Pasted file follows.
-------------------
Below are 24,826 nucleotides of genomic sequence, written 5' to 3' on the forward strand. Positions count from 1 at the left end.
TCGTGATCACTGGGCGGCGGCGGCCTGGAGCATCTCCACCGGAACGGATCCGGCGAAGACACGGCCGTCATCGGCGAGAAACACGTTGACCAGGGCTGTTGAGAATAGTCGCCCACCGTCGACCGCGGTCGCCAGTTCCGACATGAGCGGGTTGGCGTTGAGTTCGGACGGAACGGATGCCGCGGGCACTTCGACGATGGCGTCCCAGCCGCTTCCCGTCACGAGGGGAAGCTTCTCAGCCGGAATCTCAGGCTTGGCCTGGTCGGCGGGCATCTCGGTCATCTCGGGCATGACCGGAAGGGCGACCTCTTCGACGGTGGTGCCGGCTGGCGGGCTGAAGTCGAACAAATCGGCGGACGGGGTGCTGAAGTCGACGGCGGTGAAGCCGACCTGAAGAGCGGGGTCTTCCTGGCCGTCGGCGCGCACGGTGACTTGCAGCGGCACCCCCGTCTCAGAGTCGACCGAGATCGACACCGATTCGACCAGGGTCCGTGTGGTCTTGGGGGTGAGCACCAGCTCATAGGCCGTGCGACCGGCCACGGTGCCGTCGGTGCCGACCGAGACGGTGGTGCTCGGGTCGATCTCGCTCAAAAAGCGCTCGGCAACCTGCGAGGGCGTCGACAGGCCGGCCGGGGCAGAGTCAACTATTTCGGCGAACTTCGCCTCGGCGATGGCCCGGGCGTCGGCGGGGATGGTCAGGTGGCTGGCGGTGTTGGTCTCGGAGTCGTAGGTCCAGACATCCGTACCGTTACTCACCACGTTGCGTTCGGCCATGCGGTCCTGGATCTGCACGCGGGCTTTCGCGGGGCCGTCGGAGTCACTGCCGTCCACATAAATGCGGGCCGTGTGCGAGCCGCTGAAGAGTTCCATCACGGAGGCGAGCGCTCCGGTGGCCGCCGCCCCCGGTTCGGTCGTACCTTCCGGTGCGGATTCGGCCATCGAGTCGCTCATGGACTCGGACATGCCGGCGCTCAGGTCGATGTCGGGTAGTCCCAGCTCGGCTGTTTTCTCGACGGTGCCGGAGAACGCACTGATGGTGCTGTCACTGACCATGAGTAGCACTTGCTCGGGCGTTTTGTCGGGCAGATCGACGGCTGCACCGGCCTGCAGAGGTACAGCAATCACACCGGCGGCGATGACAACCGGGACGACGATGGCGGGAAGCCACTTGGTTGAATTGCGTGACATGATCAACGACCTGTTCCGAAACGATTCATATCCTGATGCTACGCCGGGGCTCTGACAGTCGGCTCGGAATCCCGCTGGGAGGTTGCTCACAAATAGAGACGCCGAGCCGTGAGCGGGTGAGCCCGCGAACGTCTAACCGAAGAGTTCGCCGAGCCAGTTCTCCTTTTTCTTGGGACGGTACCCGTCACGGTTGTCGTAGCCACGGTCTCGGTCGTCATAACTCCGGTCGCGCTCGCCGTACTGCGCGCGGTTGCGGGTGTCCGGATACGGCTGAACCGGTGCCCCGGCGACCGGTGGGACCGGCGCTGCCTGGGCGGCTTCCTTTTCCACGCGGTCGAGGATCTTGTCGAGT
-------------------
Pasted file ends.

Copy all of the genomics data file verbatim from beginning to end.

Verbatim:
Below are 24,826 nucleotides of genomic sequence, written 5' to 3' on the forward strand. Positions count from 1 at the left end.
TCGTGATCACTGGGCGGCGGCGGCCTGGAGCATCTCCACCGGAACGGATCCGGCGAAGACACGGCCGTCATCGGCGAGAAACACGTTGACCAGGGCTGTTGAGAATAGTCGCCCACCGTCGACCGCGGTCGCCAGTTCCGACATGAGCGGGTTGGCGTTGAGTTCGGACGGAACGGATGCCGCGGGCACTTCGACGATGGCGTCCCAGCCGCTTCCCGTCACGAGGGGAAGCTTCTCAGCCGGAATCTCAGGCTTGGCCTGGTCGGCGGGCATCTCGGTCATCTCGGGCATGACCGGAAGGGCGACCTCTTCGACGGTGGTGCCGGCTGGCGGGCTGAAGTCGAACAAATCGGCGGACGGGGTGCTGAAGTCGACGGCGGTGAAGCCGACCTGAAGAGCGGGGTCTTCCTGGCCGTCGGCGCGCACGGTGACTTGCAGCGGCACCCCCGTCTCAGAGTCGACCGAGATCGACACCGATTCGACCAGGGTCCGTGTGGTCTTGGGGGTGAGCACCAGCTCATAGGCCGTGCGACCGGCCACGGTGCCGTCGGTGCCGACCGAGACGGTGGTGCTCGGGTCGATCTCGCTCAAAAAGCGCTCGGCAACCTGCGAGGGCGTCGACAGGCCGGCCGGGGCAGAGTCAACTATTTCGGCGAACTTCGCCTCGGCGATGGCCCGGGCGTCGGCGGGGATGGTCAGGTGGCTGGCGGTGTTGGTCTCGGAGTCGTAGGTCCAGACATCCGTACCGTTACTCACCACGTTGCGTTCGGCCATGCGGTCCTGGATCTGCACGCGGGCTTTCGCGGGGCCGTCGGAGTCACTGCCGTCCACATAAATGCGGGCCGTGTGCGAGCCGCTGAAGAGTTCCATCACGGAGGCGAGCGCTCCGGTGGCCGCCGCCCCCGGTTCGGTCGTACCTTCCGGTGCGGATTCGGCCATCGAGTCGCTCATGGACTCGGACATGCCGGCGCTCAGGTCGATGTCGGGTAGTCCCAGCTCGGCTGTTTTCTCGACGGTGCCGGAGAACGCACTGATGGTGCTGTCACTGACCATGAGTAGCACTTGCTCGGGCGTTTTGTCGGGCAGATCGACGGCTGCACCGGCCTGCAGAGGTACAGCAATCACACCGGCGGCGATGACAACCGGGACGACGATGGCGGGAAGCCACTTGGTTGAATTGCGTGACATGATCAACGACCTGTTCCGAAACGATTCATATCCTGATGCTACGCCGGGGCTCTGACAGTCGGCTCGGAATCCCGCTGGGAGGTTGCTCACAAATAGAGACGCCGAGCCGTGAGCGGGTGAGCCCGCGAACGTCTAACCGAAGAGTTCGCCGAGCCAGTTCTCCTTTTTCTTGGGACGGTACCCGTCACGGTTGTCGTAGCCACGGTCTCGGTCGTCATAACTCCGGTCGCGCTCGCCGTACTGCGCGCGGTTGCGGGTGTCCGGATACGGCTGAACCGGTGCCCCGGCGACCGGTGGGACCGGCGCTGCCTGGGCGGCTTCCTTTTCCACGCGGTCGAGGATCTTGTCGAGT